Tamara Kay is Associate Professor of Global Affairs in the Keough School of Global Affairs. She also holds a joint appointment in Notre Dame’s Department of Sociology.
Her research and teaching focus on the political and legal implications of regional economic integration, transnationalism, and global governance for labor and environmental movements, NGOs, and policy formation.
Dr. Kay earned her Ph.D. from the University of California, Berkeley, and spent two years as a post-doctoral fellow at the Center for U.S.-Mexican Studies at the University of California, San Diego. She began her academic career at Harvard where she was Associate Professor of sociology and co-director of the Transnational Studies Initiative.
Dr. Kay’s prizewinning book, NAFTA and the Politics of Labor Transnationalism (Cambridge), explores why and how the North American Free Trade Agreement stimulated transnational relationships among key unions in the U.S., Mexico and Canada. The book illuminates how global governance institutions can play a pivotal role in the development of transnational social movements by providing new arenas for activists to build collective interests, strategies, and trust.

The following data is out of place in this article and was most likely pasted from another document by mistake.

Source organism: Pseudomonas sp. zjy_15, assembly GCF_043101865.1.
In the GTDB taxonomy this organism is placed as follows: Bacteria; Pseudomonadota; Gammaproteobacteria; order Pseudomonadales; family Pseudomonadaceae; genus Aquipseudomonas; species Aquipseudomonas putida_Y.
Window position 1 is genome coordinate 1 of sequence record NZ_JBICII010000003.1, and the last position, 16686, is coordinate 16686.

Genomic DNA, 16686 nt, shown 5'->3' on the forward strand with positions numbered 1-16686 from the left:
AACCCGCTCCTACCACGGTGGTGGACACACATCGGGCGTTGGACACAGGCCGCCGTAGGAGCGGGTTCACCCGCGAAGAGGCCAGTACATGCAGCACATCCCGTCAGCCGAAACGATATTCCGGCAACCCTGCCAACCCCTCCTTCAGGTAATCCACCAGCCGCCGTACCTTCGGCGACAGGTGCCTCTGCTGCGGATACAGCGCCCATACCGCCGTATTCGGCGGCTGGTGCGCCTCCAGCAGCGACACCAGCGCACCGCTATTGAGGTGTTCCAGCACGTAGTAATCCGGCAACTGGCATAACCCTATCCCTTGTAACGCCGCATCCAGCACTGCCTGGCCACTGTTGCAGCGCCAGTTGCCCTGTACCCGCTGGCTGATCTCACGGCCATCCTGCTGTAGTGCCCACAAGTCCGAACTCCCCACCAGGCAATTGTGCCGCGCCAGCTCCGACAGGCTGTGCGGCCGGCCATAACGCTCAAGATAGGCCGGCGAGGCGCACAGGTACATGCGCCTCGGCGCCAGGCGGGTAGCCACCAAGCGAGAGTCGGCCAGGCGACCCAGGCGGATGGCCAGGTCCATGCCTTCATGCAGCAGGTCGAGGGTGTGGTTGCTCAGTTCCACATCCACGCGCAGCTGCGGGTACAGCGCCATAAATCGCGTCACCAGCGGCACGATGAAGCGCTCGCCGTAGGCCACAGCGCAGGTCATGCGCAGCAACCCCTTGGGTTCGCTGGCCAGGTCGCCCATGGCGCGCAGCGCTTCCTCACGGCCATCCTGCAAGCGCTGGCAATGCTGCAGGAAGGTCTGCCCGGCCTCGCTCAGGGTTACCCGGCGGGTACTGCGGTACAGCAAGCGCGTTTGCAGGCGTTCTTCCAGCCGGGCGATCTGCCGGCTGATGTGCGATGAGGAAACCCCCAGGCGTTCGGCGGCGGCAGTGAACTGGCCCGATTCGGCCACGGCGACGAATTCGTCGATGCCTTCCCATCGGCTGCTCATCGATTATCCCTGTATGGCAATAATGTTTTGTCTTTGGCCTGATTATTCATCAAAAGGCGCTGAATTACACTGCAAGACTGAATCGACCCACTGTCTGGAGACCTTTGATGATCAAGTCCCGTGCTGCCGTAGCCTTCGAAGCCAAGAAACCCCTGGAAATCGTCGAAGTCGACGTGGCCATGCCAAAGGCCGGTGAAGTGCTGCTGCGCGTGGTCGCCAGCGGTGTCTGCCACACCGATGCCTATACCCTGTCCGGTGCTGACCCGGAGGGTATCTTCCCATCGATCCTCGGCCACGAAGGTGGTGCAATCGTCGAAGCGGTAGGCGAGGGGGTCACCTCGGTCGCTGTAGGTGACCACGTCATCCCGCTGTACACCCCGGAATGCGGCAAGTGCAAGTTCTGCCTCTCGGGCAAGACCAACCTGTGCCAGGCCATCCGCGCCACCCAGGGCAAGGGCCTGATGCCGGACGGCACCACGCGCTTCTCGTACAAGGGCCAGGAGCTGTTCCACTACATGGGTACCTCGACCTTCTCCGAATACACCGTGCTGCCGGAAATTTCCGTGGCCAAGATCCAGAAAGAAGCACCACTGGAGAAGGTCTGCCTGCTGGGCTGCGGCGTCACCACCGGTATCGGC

Dr. Kay is the co-author of a second book manuscript on trade battles, activism, and the politicization of international trade policy. The manuscript examines how activists were able to politicize and influence trade policy during NAFTA’s negotiation despite their relative weakness in the trade policy arena by creating a new set of institutionalized and disruptive strategies around trade that leveraged broader cleavages across state and non-state arenas. It also analyzes the effects of civil society — in particular, social movement mobilization — on international policy formation, exposing the linkages between institutional opportunities and democratic practice.
Dr. Kay also is working on a third book that focuses on transnational relationships between NGOs in the U.S. and developing countries — particularly how they negotiate cultural issues — and the effects of different organizational structures and strategies on development outcomes. For this project, she has completed more than 120 in-depth interviews and intensive ethnographic fieldwork in Brazil, Mexico, Colombia, Israel, Palestine, Jordan, Nigeria, and India.
During the 2016-17 academic year, Kay will be on research leave to gather data for a new project that will culminate in her fourth book, which is centered on global health policy and innovation. This research focuses on how Project ECHO (Extension for Community Healthcare Outcomes) at the University of New Mexico School of Medicine replicates an innovative healthcare model and builds relationships to engage in collaborative work around the world.
Research Interests: Global and transnational sociology; sociology of culture; political sociology; organizations; social movements